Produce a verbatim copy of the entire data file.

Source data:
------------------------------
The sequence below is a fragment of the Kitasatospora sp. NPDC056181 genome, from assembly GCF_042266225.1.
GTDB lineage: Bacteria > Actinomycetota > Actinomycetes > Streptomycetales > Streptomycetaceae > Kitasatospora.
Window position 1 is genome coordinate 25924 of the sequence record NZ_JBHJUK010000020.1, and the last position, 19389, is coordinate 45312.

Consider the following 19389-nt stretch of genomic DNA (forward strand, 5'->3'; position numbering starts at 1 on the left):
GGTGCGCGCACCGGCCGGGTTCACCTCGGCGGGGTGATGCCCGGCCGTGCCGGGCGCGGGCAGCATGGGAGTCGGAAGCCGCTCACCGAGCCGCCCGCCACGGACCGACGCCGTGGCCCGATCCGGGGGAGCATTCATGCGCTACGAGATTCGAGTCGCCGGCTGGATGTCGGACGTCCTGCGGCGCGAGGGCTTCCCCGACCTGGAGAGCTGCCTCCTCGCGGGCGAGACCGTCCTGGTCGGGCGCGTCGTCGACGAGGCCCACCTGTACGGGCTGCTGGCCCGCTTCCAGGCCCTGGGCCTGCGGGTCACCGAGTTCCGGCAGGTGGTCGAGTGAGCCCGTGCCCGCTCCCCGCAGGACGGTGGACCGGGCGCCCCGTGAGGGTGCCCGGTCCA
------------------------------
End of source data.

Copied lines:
The sequence below is a fragment of the Kitasatospora sp. NPDC056181 genome, from assembly GCF_042266225.1.
GTDB lineage: Bacteria > Actinomycetota > Actinomycetes > Streptomycetales > Streptomycetaceae > Kitasatospora.
Window position 1 is genome coordinate 25924 of the sequence record NZ_JBHJUK010000020.1, and the last position, 19389, is coordinate 45312.

Consider the following 19389-nt stretch of genomic DNA (forward strand, 5'->3'; position numbering starts at 1 on the left):
GGTGCGCGCACCGGCCGGGTTCACCTCGGCGGGGTGATGCCCGGCCGTGCCGGGCGCGGGCAGCATGGGAGTCGGAAGCCGCTCACCGAGCCGCCCGCCACGGACCGACGCCGTGGCCCGATCCGGGGGAGCATTCATGCGCTACGAGATTCGAGTCGCCGGCTGGATGTCGGACGTCCTGCGGCGCGAGGGCTTCCCCGACCTGGAGAGCTGCCTCCTCGCGGGCGAGACCGTCCTGGTCGGGCGCGTCGTCGACGAGGCCCACCTGTACGGGCTGCTGGCCCGCTTCCAGGCCCTGGGCCTGCGGGTCACCGAGTTCCGGCAGGTGGTCGAGTGAGCCCGTGCCCGCTCCCCGCAGGACGGTGGACCGGGCGCCCCGTGAGGGTGCCCGGTCCA